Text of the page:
The woman had bruises all over her body and said Franklin frequently beat her and burned her. She described being forced to work as a prostitute and said Franklin would take her child “to a cousin’s house” when she was working.

Police said they contacted Franklin and he denied ever burning the woman and said the case against him was “flimsy,” according to court documents. He’s now in state prison.

On Tuesday, the woman described to Skogen months of being forced to work as sex slave.

Skogen said based on his training in human trafficking, he can understand why the woman did not escape the situation when she reported Franklin to police in March.

“I can’t tell you what changed except that she escaped she got away from the folks that were perpetrating it, and she had the ability to say something,” Skogen said.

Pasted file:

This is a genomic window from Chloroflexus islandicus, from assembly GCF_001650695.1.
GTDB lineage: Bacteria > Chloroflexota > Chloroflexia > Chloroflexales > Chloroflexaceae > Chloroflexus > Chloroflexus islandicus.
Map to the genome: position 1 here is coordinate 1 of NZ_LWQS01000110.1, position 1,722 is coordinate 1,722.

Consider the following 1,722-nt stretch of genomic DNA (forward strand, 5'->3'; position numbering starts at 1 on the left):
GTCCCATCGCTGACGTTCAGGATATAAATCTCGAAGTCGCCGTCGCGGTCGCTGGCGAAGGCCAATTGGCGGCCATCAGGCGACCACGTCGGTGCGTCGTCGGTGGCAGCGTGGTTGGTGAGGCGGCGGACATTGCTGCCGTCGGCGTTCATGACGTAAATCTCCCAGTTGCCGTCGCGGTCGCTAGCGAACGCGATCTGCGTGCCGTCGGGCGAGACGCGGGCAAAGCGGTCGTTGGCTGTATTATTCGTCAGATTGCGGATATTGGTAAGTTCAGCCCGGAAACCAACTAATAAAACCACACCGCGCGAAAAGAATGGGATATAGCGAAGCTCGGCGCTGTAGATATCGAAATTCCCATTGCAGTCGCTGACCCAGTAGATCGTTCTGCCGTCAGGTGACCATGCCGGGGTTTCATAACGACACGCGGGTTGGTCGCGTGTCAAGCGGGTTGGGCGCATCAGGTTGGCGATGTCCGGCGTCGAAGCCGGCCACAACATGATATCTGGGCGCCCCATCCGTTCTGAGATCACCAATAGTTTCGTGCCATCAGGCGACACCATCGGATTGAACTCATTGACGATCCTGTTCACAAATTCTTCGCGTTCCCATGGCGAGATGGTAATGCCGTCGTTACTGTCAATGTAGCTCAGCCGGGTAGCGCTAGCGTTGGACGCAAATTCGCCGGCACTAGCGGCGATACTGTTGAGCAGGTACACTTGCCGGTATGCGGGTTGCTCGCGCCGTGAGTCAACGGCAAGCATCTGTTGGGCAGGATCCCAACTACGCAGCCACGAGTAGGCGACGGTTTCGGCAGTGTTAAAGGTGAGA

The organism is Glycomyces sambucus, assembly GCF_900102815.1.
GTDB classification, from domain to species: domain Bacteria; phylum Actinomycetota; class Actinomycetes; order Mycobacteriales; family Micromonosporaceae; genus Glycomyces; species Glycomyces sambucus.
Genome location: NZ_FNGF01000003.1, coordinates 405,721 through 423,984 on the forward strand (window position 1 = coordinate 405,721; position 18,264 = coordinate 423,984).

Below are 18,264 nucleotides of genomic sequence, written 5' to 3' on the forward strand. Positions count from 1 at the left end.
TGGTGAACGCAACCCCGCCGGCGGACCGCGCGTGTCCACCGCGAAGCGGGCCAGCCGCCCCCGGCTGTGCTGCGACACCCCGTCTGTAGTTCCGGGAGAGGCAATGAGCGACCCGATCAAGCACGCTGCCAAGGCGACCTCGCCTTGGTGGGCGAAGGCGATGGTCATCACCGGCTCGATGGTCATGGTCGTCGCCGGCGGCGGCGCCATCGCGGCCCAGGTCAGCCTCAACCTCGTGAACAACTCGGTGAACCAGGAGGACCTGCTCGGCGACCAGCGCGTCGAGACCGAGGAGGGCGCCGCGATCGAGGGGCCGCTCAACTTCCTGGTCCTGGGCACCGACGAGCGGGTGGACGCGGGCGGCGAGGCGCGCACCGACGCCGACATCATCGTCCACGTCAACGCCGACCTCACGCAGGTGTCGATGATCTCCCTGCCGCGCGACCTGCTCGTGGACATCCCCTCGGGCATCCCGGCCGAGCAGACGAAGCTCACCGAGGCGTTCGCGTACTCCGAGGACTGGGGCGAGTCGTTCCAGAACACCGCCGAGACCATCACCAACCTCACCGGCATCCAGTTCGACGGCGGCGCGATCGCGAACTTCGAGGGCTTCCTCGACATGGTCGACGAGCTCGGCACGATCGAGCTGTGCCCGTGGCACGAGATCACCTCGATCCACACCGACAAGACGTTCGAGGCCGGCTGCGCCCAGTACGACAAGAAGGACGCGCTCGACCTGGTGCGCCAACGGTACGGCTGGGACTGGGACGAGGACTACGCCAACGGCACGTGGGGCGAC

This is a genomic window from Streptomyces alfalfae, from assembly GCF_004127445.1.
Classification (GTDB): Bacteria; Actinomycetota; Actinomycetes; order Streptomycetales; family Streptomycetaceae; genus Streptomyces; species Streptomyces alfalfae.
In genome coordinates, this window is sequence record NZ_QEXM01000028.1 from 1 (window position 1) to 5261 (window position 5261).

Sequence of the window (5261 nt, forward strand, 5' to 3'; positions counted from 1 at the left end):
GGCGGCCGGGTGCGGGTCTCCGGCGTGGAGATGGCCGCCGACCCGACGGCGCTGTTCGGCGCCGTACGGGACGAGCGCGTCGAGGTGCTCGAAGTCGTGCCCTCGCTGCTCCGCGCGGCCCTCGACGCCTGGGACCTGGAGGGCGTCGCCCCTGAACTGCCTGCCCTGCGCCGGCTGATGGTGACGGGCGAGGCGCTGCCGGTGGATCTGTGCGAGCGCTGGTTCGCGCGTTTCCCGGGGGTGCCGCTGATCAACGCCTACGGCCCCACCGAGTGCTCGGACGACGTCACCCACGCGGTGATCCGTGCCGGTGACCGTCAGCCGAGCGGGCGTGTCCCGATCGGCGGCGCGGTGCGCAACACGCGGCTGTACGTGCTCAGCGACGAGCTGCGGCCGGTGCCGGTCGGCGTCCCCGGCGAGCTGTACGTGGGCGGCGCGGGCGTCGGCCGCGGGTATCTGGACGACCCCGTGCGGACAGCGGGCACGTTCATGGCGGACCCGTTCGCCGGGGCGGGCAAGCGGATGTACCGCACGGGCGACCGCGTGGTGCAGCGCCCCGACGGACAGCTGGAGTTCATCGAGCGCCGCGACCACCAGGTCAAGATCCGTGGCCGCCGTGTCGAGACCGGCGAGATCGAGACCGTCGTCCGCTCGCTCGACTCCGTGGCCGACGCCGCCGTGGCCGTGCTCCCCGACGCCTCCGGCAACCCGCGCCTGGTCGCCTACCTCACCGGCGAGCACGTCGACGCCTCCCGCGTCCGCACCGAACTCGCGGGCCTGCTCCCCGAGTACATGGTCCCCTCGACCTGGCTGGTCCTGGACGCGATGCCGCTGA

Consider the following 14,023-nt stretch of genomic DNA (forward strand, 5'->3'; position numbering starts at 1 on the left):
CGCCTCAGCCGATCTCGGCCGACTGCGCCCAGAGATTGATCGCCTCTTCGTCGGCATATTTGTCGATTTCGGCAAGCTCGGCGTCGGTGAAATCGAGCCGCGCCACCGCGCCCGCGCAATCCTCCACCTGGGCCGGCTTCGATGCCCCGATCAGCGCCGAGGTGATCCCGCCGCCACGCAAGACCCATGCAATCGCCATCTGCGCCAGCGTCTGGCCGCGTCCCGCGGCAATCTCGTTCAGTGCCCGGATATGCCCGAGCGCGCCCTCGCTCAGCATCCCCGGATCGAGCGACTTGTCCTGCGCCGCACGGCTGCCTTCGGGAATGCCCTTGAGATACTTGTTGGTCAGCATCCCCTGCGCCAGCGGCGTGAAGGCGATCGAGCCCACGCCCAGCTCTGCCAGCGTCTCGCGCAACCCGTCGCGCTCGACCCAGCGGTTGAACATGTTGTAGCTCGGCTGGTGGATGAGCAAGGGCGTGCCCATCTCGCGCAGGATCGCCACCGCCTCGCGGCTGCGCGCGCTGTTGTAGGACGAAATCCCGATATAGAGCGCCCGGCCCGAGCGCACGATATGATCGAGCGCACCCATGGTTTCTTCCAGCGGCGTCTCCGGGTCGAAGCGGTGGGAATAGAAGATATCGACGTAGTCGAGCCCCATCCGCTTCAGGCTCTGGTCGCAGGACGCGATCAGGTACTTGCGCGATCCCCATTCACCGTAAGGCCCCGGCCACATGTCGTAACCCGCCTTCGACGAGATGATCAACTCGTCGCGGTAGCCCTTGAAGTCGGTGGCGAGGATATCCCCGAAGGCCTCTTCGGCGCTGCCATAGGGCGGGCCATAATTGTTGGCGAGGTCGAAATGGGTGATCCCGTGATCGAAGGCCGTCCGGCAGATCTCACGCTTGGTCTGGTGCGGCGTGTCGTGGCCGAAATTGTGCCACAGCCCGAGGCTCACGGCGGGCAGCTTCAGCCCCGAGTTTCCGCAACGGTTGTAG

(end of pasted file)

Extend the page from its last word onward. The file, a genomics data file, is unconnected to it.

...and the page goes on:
Skogen said there’s a “vast difference” between trafficking victims and other kidnapping victims. “They’re not locked up. They’re not chained down. They’re not held behind a chain door with armed guards. But what they are is intimidated and coerced and frightened, and really, truly, they’re in fear for their safety and their families,” Skogen said.

The woman told Skogen that Haddon, Johnson, Tellez and Foster were responsible for taking her to motels to be sold for sex through prostitution websites. The woman said she often was raped at gunpoint and knew “that if she left she would ‘end up dead,’” according to court documents.